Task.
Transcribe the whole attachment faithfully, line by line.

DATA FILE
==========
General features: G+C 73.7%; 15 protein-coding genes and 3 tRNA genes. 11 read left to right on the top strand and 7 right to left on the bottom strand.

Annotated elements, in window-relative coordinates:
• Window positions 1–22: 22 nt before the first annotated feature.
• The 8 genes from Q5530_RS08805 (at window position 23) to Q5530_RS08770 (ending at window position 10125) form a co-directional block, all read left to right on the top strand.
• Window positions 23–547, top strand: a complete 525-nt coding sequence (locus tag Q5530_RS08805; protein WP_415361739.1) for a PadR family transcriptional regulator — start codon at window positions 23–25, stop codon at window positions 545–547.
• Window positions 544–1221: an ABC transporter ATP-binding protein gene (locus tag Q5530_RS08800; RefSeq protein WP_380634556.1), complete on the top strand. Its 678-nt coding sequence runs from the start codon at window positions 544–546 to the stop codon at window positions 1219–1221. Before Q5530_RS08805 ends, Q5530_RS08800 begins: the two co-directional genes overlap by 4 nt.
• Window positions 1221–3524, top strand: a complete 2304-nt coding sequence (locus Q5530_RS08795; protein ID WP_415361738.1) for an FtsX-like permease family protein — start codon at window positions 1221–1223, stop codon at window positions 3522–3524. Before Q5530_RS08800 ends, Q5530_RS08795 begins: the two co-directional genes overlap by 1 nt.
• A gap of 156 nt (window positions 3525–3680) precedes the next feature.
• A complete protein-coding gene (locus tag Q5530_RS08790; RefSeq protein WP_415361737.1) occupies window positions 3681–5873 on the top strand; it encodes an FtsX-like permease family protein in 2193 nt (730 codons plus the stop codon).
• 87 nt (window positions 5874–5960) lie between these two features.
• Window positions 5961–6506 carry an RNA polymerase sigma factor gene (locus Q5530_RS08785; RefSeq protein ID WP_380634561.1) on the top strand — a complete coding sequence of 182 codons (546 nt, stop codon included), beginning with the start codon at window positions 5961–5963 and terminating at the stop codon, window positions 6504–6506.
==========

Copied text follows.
General features: G+C 73.7%; 15 protein-coding genes and 3 tRNA genes. 11 read left to right on the top strand and 7 right to left on the bottom strand.

Annotated elements, in window-relative coordinates:
• Window positions 1–22: 22 nt before the first annotated feature.
• The 8 genes from Q5530_RS08805 (at window position 23) to Q5530_RS08770 (ending at window position 10125) form a co-directional block, all read left to right on the top strand.
• Window positions 23–547, top strand: a complete 525-nt coding sequence (locus tag Q5530_RS08805; protein WP_415361739.1) for a PadR family transcriptional regulator — start codon at window positions 23–25, stop codon at window positions 545–547.
• Window positions 544–1221: an ABC transporter ATP-binding protein gene (locus tag Q5530_RS08800; RefSeq protein WP_380634556.1), complete on the top strand. Its 678-nt coding sequence runs from the start codon at window positions 544–546 to the stop codon at window positions 1219–1221. Before Q5530_RS08805 ends, Q5530_RS08800 begins: the two co-directional genes overlap by 4 nt.
• Window positions 1221–3524, top strand: a complete 2304-nt coding sequence (locus Q5530_RS08795; protein ID WP_415361738.1) for an FtsX-like permease family protein — start codon at window positions 1221–1223, stop codon at window positions 3522–3524. Before Q5530_RS08800 ends, Q5530_RS08795 begins: the two co-directional genes overlap by 1 nt.
• A gap of 156 nt (window positions 3525–3680) precedes the next feature.
• A complete protein-coding gene (locus tag Q5530_RS08790; RefSeq protein WP_415361737.1) occupies window positions 3681–5873 on the top strand; it encodes an FtsX-like permease family protein in 2193 nt (730 codons plus the stop codon).
• 87 nt (window positions 5874–5960) lie between these two features.
• Window positions 5961–6506 carry an RNA polymerase sigma factor gene (locus Q5530_RS08785; RefSeq protein ID WP_380634561.1) on the top strand — a complete coding sequence of 182 codons (546 nt, stop codon included), beginning with the start codon at window positions 5961–5963 and terminating at the stop codon, window positions 6504–6506.